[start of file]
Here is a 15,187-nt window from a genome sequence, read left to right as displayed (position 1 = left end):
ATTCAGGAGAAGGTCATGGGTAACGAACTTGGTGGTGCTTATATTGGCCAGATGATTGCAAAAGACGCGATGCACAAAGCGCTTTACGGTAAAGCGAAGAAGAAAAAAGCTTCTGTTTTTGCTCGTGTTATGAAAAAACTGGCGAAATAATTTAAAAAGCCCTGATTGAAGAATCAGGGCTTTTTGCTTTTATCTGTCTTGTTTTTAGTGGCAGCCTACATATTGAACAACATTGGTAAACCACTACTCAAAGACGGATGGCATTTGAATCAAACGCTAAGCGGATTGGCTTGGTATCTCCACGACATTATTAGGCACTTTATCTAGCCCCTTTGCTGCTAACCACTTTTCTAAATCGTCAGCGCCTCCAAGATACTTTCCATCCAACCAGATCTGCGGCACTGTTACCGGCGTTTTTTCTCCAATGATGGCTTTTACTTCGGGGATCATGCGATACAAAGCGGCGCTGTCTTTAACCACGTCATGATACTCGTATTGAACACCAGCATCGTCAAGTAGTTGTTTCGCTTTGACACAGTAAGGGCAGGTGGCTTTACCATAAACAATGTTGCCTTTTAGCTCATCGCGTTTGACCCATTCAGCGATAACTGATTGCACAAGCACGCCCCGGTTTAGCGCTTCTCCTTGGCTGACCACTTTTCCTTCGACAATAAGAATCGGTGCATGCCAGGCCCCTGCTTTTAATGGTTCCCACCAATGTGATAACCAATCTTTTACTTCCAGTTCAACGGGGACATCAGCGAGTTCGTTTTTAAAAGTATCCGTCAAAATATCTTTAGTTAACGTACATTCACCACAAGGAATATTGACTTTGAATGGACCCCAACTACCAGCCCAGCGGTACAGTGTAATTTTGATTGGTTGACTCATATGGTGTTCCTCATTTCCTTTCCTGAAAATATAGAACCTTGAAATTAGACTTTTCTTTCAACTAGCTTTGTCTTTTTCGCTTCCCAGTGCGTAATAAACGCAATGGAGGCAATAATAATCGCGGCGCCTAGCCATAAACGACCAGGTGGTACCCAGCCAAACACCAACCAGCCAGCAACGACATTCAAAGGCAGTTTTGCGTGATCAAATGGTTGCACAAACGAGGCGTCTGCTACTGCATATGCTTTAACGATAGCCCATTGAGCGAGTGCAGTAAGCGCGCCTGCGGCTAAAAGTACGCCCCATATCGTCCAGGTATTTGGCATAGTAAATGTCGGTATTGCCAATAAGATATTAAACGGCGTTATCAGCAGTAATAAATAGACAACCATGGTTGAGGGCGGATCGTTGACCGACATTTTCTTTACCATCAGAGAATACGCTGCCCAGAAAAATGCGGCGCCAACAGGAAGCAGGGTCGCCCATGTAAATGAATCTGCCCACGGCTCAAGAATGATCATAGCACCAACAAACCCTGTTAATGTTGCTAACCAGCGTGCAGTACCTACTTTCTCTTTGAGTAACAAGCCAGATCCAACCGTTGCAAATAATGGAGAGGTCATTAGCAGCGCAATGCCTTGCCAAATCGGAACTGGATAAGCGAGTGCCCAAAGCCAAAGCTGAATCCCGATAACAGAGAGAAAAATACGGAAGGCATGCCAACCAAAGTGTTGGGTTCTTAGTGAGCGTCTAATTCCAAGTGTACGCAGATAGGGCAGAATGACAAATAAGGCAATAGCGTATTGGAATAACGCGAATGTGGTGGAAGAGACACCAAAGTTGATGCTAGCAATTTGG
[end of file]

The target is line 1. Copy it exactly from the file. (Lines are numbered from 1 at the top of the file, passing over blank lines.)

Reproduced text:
Here is a 15,187-nt window from a genome sequence, read left to right as displayed (position 1 = left end):